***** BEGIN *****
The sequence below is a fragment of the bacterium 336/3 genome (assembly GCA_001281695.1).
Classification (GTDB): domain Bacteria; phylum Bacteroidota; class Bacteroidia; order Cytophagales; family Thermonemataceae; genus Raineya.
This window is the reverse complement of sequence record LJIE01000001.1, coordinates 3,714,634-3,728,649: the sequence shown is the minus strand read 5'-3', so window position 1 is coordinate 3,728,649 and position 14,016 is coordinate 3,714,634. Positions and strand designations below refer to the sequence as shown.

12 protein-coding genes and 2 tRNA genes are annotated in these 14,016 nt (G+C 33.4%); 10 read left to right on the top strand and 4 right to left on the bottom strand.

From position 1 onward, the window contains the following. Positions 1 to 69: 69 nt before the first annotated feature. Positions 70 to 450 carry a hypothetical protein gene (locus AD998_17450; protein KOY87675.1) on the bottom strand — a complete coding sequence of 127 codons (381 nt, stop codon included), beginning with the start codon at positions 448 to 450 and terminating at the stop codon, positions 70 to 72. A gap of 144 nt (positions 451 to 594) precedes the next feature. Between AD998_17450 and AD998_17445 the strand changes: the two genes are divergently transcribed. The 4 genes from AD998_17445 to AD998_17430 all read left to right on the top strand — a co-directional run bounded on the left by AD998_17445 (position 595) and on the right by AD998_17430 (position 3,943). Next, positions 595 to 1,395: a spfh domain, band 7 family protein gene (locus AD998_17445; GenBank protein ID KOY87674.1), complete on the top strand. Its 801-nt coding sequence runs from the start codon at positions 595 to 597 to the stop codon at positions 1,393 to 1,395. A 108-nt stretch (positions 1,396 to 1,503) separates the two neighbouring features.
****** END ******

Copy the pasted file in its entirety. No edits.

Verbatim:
The sequence below is a fragment of the bacterium 336/3 genome (assembly GCA_001281695.1).
Classification (GTDB): domain Bacteria; phylum Bacteroidota; class Bacteroidia; order Cytophagales; family Thermonemataceae; genus Raineya.
This window is the reverse complement of sequence record LJIE01000001.1, coordinates 3,714,634-3,728,649: the sequence shown is the minus strand read 5'-3', so window position 1 is coordinate 3,728,649 and position 14,016 is coordinate 3,714,634. Positions and strand designations below refer to the sequence as shown.

12 protein-coding genes and 2 tRNA genes are annotated in these 14,016 nt (G+C 33.4%); 10 read left to right on the top strand and 4 right to left on the bottom strand.

From position 1 onward, the window contains the following. Positions 1 to 69: 69 nt before the first annotated feature. Positions 70 to 450 carry a hypothetical protein gene (locus AD998_17450; protein KOY87675.1) on the bottom strand — a complete coding sequence of 127 codons (381 nt, stop codon included), beginning with the start codon at positions 448 to 450 and terminating at the stop codon, positions 70 to 72. A gap of 144 nt (positions 451 to 594) precedes the next feature. Between AD998_17450 and AD998_17445 the strand changes: the two genes are divergently transcribed. The 4 genes from AD998_17445 to AD998_17430 all read left to right on the top strand — a co-directional run bounded on the left by AD998_17445 (position 595) and on the right by AD998_17430 (position 3,943). Next, positions 595 to 1,395: a spfh domain, band 7 family protein gene (locus AD998_17445; GenBank protein ID KOY87674.1), complete on the top strand. Its 801-nt coding sequence runs from the start codon at positions 595 to 597 to the stop codon at positions 1,393 to 1,395. A 108-nt stretch (positions 1,396 to 1,503) separates the two neighbouring features.